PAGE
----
Memory and Myths of the Norman Conquest

Memory and Myths of the Norman Conquest
Siobhan Brownlie
The Boydell Press   227pp   £60

In their celebrated spoof history, 1066 and All That, Sellar and Yeatman famously concluded that English history contained only two memorable dates: 1066 itself and the year 55 BC (when Caesar invaded Britain, if memory serves). But there can be little doubt, given their choice of title, that they thought the Norman Conquest of 1066 was the most memorable of all.

But why do we remember the date of 1066 above all others? In 2004 David Bates, newly appointed as director of the Institute of Historical Research, delivered a well-received inaugural lecture entitled, ‘1066: Does the Date Still Matter?’, in which he ventured some tentative answers. However, as he explained, his own forays in this field were limited to asking the opinions of IHR staff. The results were interesting, but hardly conclusive; as investigative methods go, this was arguably not that far removed from Sellar’s and Yeatman’s ‘years of research in golf-clubs, gun-rooms, green rooms, etc.’

Siobhan Brownlie has approached the question with a great deal of rigour. In the first place she has commissioned a quantitative survey of 2,000 UK residents, carefully selected to be representative of the country as a whole, in which respondents were asked a variety of Conquest-related questions: whether, for example, they felt positive or negative about the Norman invasion, sympathy for the Anglo-Saxons and so on. Secondly, she has searched a selection of British newspapers for the period 2005­-08, uncovering a total of 807 references to the events of 1066.

The results of the survey, given in an appendix, are occasionally diverting, but in general,  when it comes to extrapolating from these data, the results are disappointing.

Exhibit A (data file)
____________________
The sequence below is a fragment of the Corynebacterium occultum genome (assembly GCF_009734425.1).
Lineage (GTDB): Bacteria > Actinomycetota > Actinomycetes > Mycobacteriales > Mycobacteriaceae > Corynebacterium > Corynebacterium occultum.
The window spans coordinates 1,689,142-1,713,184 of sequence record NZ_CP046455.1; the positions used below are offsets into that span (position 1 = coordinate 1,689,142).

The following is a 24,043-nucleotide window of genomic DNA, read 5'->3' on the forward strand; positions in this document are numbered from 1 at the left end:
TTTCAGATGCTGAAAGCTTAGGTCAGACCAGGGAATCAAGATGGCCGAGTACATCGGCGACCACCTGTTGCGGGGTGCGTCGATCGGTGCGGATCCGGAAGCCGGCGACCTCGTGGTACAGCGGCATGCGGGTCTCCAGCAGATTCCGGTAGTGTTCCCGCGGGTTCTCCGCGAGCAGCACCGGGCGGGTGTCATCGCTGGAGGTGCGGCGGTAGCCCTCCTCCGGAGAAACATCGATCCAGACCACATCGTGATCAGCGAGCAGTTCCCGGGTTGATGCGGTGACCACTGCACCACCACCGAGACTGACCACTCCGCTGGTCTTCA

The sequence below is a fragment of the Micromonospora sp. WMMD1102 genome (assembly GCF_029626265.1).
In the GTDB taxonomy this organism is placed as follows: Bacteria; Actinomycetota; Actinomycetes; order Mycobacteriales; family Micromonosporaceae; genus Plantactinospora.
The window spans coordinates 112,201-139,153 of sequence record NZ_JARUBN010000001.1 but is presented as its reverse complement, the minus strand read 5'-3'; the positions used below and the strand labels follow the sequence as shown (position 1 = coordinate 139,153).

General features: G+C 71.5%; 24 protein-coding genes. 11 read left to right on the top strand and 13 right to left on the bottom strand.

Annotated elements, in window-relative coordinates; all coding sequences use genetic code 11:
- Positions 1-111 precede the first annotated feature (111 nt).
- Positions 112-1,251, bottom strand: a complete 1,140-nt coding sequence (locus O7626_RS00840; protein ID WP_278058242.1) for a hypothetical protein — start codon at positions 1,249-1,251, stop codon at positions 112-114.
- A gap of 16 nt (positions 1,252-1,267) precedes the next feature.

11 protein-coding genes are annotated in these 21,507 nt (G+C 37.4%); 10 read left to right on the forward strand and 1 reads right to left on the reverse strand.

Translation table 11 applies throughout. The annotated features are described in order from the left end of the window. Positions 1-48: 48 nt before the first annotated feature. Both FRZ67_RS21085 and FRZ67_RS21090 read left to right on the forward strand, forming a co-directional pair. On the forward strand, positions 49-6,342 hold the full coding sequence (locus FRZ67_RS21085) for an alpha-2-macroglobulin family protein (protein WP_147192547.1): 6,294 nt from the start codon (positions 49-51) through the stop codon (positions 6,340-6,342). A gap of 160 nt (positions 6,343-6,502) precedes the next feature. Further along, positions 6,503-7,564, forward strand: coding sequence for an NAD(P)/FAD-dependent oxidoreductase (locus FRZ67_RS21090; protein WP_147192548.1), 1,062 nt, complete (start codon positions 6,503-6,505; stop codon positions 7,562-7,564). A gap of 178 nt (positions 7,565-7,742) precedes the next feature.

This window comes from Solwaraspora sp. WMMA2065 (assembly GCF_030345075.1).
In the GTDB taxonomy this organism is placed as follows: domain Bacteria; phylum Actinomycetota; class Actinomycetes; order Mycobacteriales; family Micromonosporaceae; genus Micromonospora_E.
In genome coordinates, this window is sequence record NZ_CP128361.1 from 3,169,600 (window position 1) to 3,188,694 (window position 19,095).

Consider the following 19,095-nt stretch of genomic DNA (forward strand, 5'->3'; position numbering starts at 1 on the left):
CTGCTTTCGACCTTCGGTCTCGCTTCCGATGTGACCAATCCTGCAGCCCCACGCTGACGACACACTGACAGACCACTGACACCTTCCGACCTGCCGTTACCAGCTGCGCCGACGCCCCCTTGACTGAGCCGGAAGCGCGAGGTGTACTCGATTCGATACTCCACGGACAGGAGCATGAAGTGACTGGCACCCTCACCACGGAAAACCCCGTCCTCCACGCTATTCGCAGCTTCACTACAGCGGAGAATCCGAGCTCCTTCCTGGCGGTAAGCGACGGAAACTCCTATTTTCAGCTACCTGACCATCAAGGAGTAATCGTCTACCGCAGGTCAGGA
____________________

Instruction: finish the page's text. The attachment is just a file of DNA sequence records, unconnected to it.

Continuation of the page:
Perhaps the first thing to note is the style of the writing, which is prolix in the extreme. Every concept (not just ‘memory’ and ‘myth’) is defined at great length, often using examples which have no connection to the Conquest itself, and scarcely a paragraph passes without a précis of the ideas of other academics. Of course this is an academic book, not intended as bedtime reading; but even academics should be able to say that most people remember the Conquest because they did it at school and resist sentences such as: ‘Mnemonic socialization occurs in many places and in many ways, including unobtrusive means such as street names and the faces on bank notes, with schooling as a particularly important memorial vector.’

When we are offered conclusions, though, they often seem crushingly obvious. ‘In general’, explains the author, ‘negative attitudes [towards the Conquest] are not so fully and virulently expressed in the newspapers as in the early chronicles.’ Men who wrote within living memory of 1066, she finds, focussed on the trauma and tended not to crack jokes; modern journalists treat the subject with greater levity. Nowadays the New Forest, Domesday Book and castles all get a big thumbs-up; in 1066, not so much. ‘Writing’, we are told, ‘plays an essential role in preserving the memory of the distant past.’

All incontestably true, of course – but one wonders whether it is necessary to go to such lengths in order to prove it.

Marc Morris is a medieval historian and broadcaster. His latest book is The Norman Conquest (Windmill, 2013).

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